Congressional Budget Office Says Senate Tax Bill Would Kick 13 Million off Healthcare, Raise Premiums 10 Percent and Force $25 Billion Cut to Medicare
Ohio U.S. Sen. Sherrod Brown voted against so-called tax legislation in the Senate Finance Committee Thursday night that would actually dismantle the Affordable Care Act and force cuts to Medicare.
Throughout the course of the committee consideration of this bill, Brown offered multiple amendments to try and cut taxes for working people in Ohio, prevent jobs from being sent overseas and protect the healthcare of Ohioans, a press release said. All of those amendments were blocked by Republicans on the committee.
“Instead of cutting taxes for working people in Ohio, this bill takes away their healthcare, raises their premiums and forces deep cuts to the Medicare program they’ve paid into for years. Why? All to pay for tax cuts for corporations that send American jobs overseas,” Brown said.
The Congressional Budget Office confirmed this week that the Senate bill would:
Cause 13 million people to lose their insurance;
Raise health insurance premiums by about 10 percent each year;
Take $338 billion that currently goes toward helping working families afford their health insurance to help pay for tax cuts for corporations; and
Force a $25 billion cut to Medicare.
Meanwhile, a new report released by the Center for American Progress (CAP) predicts dire consequences for Ohio under the Senate tax bill, which includes an amendment to repeal the requirement that all Americans have health coverage.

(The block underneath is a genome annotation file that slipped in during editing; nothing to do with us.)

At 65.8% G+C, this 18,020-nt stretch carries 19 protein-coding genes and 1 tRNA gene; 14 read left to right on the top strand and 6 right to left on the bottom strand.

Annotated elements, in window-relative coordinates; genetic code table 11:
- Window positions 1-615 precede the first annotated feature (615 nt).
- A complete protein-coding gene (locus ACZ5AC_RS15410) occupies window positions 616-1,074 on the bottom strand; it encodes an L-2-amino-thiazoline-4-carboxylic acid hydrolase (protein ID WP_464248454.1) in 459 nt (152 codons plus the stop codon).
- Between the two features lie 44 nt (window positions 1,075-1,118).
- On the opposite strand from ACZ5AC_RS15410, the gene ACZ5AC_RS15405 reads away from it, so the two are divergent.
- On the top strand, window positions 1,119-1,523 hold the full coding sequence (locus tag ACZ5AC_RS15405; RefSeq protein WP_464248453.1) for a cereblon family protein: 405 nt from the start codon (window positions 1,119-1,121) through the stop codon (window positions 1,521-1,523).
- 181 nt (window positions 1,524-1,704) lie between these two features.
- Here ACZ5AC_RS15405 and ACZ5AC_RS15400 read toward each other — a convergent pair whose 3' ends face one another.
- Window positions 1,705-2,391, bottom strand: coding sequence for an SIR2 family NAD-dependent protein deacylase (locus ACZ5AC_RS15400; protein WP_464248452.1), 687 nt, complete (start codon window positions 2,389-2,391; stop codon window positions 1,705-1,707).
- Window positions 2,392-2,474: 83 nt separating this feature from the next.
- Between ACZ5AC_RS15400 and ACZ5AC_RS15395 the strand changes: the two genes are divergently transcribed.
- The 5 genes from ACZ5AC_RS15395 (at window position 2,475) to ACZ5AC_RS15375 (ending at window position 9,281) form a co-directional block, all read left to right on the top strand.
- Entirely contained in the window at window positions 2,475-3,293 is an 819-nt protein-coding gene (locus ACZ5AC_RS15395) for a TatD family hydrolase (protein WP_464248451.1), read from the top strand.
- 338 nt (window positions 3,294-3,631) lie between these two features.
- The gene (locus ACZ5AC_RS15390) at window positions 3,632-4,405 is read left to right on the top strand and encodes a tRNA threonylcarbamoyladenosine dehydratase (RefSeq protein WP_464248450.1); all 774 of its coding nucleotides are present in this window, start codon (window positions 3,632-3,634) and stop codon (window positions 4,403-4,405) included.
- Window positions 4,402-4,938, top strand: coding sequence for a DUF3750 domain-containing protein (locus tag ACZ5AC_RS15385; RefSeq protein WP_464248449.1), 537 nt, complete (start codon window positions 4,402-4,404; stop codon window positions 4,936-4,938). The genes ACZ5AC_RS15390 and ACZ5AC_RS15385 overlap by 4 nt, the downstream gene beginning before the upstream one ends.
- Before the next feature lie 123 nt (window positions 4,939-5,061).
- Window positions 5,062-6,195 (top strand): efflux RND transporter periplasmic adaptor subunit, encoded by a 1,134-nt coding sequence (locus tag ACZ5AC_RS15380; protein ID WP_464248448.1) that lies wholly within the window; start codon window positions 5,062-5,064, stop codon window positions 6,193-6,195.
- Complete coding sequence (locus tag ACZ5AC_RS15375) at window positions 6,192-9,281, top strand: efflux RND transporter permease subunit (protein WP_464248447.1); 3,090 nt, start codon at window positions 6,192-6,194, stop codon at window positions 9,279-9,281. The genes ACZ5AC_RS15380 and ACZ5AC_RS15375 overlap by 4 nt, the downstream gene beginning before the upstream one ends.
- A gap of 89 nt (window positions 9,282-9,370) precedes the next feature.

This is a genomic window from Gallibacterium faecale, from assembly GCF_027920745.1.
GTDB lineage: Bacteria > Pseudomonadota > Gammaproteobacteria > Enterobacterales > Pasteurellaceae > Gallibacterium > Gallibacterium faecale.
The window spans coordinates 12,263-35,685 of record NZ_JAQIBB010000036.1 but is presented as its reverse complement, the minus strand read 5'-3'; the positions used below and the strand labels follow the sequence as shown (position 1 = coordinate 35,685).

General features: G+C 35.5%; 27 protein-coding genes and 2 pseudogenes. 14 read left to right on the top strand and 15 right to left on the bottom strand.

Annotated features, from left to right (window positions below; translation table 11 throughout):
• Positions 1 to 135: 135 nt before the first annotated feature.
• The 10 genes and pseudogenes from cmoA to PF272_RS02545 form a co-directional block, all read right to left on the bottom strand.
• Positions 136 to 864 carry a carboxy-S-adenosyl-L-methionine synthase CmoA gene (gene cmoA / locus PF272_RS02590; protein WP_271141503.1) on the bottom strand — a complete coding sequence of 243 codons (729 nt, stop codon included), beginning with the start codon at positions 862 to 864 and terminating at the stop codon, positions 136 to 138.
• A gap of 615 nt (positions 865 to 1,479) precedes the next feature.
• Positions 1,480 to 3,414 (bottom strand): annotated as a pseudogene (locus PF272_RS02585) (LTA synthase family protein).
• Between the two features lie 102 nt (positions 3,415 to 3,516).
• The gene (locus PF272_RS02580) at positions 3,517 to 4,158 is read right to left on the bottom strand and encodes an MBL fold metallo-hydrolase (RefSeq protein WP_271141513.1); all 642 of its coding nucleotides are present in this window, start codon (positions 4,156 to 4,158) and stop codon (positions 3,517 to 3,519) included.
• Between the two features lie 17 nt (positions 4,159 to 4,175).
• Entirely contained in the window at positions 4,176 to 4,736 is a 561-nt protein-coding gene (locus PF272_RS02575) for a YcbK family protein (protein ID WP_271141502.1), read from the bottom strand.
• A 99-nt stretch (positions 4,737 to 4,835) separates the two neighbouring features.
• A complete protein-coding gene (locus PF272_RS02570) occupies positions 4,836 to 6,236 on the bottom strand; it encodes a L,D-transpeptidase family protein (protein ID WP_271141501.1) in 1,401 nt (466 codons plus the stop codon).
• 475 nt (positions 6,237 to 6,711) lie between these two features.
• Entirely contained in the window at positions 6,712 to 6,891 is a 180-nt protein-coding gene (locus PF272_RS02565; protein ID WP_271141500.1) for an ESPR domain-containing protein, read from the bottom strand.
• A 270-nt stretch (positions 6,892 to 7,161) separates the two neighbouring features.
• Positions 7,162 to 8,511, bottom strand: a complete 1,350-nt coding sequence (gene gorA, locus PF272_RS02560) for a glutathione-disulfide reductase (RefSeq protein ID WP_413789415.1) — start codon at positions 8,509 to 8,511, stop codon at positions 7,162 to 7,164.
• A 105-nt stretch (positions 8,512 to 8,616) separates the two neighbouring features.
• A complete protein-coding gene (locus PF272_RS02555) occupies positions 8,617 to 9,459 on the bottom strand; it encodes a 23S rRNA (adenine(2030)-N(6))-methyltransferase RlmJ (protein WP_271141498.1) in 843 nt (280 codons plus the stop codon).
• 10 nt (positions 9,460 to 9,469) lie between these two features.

According to the CBO’s analysis of the Senate bill, repealing the requirement would lead to 13 million fewer people without health insurance by 2025 and drive premiums up by 10% in 2019, leaving middle-class families to bear the brunt of the price increase. The GOP tax bill would also cut $25 billion from Medicare in 2018.
CAP estimates that in Ohio, the tax plan would:
Increase premiums for a middle-class family by an average of $1,480 in 2019.
Leave 433,000 more Ohioans uninsured by 2025.
Cut over $1 billion from the state’s Medicare funding.
“Asking millions of middle-class families to pay more in taxes so that corporations and the wealthy few can pay less in bad enough. But to use those cuts to also undermine health care for middle-class families is unconscionable,” the report said.
The full report can be read here.
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